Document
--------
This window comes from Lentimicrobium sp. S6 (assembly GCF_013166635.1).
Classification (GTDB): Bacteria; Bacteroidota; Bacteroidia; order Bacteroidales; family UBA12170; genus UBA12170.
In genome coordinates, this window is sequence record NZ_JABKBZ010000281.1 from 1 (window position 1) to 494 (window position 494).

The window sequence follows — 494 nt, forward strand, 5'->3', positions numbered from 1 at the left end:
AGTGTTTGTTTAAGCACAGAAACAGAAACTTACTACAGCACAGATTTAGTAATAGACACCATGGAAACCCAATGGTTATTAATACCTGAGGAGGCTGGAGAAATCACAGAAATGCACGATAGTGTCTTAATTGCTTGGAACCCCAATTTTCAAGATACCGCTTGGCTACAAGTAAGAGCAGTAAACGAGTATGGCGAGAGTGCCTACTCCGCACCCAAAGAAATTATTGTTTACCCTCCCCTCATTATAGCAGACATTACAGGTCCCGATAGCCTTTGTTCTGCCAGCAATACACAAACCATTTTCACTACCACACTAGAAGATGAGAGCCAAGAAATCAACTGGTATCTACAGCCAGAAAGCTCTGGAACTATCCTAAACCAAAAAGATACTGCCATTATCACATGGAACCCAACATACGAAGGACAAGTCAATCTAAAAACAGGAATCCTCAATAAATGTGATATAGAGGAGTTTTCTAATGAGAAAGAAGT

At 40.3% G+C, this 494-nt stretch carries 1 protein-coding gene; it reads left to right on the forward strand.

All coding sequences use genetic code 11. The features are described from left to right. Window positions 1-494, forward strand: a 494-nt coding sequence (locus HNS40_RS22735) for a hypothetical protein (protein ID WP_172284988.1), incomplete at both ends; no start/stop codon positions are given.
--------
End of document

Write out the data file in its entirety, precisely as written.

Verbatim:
This window comes from Lentimicrobium sp. S6 (assembly GCF_013166635.1).
Classification (GTDB): Bacteria; Bacteroidota; Bacteroidia; order Bacteroidales; family UBA12170; genus UBA12170.
In genome coordinates, this window is sequence record NZ_JABKBZ010000281.1 from 1 (window position 1) to 494 (window position 494).

The window sequence follows — 494 nt, forward strand, 5'->3', positions numbered from 1 at the left end:
AGTGTTTGTTTAAGCACAGAAACAGAAACTTACTACAGCACAGATTTAGTAATAGACACCATGGAAACCCAATGGTTATTAATACCTGAGGAGGCTGGAGAAATCACAGAAATGCACGATAGTGTCTTAATTGCTTGGAACCCCAATTTTCAAGATACCGCTTGGCTACAAGTAAGAGCAGTAAACGAGTATGGCGAGAGTGCCTACTCCGCACCCAAAGAAATTATTGTTTACCCTCCCCTCATTATAGCAGACATTACAGGTCCCGATAGCCTTTGTTCTGCCAGCAATACACAAACCATTTTCACTACCACACTAGAAGATGAGAGCCAAGAAATCAACTGGTATCTACAGCCAGAAAGCTCTGGAACTATCCTAAACCAAAAAGATACTGCCATTATCACATGGAACCCAACATACGAAGGACAAGTCAATCTAAAAACAGGAATCCTCAATAAATGTGATATAGAGGAGTTTTCTAATGAGAAAGAAGT

At 40.3% G+C, this 494-nt stretch carries 1 protein-coding gene; it reads left to right on the forward strand.

All coding sequences use genetic code 11. The features are described from left to right. Window positions 1-494, forward strand: a 494-nt coding sequence (locus HNS40_RS22735) for a hypothetical protein (protein ID WP_172284988.1), incomplete at both ends; no start/stop codon positions are given.